This love story set in wartime Seattle is likable, but don't expect great literature.
Somewhere, a screenwriter is salivating over Jamie Ford's debut novel. "Hotel on the Corner of Bitter and Sweet" has romantic-movie trappings: historic sweep, doomed love, desire vs. duty, rain-swept streets, tear-stained faces.
Set in Seattle, the story runs on two tracks, one in the 1940s, one in the 1980s. In the first, Henry, a quiet Chinese-American boy whose dreams run up against the duties imposed by his immigrant parents, falls for Keiko, a Japanese-American girl who is sent to an internment camp after Pearl Harbor.
Henry's parents hate the Japanese, who have bloodied their native land and bombed their adopted one. But nasty white kids who make no distinction between Chinese- and Japanese-Americans bully both Henry and Keiko. Luckily, a crusty, chain-smoking white lunch lady and a fatherly black jazz musician help them.
In the modern segments, Henry, a recent widower, struggles to understand his hip college-age son. One day he walks past the long-deserted Panama Hotel as dusty belongings left there by rounded-up Japanese are brought out, reminding him of sweet Keiko. Can Henry tell his son about his lost love?
Most readers will enjoy this poignant story. It features some well-crafted scenes, as when Henry's son's white girlfriend charms him with a bumbling gift of green-tea ice cream -- a Japanese, not Chinese, treat.
This high-minded historical novel's heroes stand for everything good about America, its villains for everything vile bred when patriotism and paranoia couple. But as a work of literature, it has two glaring flaws:
One, it's entirely predictable. One chapter in, you'll know what lies ahead -- next week, next year, 40 years hence.
Two, it's carelessly written. The good guys all talk alike -- earnestly -- and the bad guys say things like, "Where do you think you're going?" Sentence fragments abound. Worst, after people bare their hearts, Ford tells us why they feel that way.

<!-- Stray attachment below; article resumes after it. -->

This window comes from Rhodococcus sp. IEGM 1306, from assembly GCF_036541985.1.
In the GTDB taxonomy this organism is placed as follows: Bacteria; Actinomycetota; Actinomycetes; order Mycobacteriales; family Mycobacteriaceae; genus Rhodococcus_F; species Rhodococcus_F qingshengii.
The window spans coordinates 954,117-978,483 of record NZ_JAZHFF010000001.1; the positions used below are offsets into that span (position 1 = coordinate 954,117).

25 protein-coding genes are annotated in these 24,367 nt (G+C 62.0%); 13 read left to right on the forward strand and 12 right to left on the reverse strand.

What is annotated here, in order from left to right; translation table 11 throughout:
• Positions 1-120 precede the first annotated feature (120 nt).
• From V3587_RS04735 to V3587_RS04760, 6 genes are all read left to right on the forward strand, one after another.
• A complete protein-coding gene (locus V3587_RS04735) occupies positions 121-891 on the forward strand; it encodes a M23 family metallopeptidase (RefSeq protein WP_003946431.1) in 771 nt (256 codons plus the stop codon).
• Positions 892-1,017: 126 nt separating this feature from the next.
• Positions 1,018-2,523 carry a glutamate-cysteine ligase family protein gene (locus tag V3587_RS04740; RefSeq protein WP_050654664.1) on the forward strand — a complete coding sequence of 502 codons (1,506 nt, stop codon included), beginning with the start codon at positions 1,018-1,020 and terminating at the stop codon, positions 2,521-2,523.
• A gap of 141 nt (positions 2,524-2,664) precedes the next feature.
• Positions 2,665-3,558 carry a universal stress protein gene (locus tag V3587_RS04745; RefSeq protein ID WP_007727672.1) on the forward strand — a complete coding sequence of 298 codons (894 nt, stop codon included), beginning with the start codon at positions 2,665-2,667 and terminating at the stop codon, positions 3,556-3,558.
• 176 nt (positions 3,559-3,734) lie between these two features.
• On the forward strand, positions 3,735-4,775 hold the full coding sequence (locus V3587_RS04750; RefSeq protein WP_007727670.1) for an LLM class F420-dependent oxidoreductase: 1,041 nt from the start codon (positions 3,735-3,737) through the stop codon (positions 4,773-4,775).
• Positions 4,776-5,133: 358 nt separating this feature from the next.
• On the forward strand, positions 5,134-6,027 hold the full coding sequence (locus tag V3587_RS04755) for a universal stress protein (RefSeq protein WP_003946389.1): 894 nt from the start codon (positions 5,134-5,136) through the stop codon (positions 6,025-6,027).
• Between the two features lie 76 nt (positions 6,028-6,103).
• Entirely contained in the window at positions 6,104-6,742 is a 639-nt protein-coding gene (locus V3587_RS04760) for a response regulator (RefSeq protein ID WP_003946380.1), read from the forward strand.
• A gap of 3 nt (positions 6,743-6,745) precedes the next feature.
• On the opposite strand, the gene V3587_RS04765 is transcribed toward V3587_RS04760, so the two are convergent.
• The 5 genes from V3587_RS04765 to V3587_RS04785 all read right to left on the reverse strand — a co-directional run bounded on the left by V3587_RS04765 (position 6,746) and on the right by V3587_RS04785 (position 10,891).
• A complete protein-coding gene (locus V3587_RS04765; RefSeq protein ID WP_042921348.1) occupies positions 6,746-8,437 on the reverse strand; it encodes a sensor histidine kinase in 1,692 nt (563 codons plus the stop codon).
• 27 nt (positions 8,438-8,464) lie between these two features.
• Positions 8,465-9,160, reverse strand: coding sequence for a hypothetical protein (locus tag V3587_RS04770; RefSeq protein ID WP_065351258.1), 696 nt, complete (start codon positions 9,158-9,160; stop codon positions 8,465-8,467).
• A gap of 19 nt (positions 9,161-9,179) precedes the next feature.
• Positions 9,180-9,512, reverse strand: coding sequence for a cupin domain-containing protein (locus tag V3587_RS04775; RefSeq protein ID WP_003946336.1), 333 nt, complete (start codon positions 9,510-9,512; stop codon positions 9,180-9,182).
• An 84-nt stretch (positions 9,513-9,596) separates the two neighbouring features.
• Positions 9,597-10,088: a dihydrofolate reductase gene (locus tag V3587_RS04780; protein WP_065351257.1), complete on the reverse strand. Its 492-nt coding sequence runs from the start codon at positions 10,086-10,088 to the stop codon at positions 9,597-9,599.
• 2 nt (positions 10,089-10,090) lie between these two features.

Thus, too many passages read like this: "His mother looked up at the ceiling, letting out a heavy sigh. The kind of sigh you give when you just accept that something bad has happened. When a relative dies, and you say, 'At least he lived a long life.' Or when your house burns to the ground and you think, 'At least we have our health.' It was a sign of resigned disappointment. A consolation prize, of coming in second and having nothing to show for it. Of coming up empty, having wasted your time, because in the end, what you do, and who you are, doesn't matter one lousy bit." Enough, already!
These fledgling-novelist flaws will not deter those who favor the cinematic. Ford's over-vivid descriptions of sites, scenes and facial tics could well serve as parenthetical instructions for B-list actors.
Perhaps we ask too much of a young writer tackling an intriguing chapter in history. But goodwill and sentimentality are not the bones of vibrant storytelling, but rather the soft flesh that smothers what could have been true and enduring.
Pamela Miller is a Star Tribune night metro editor.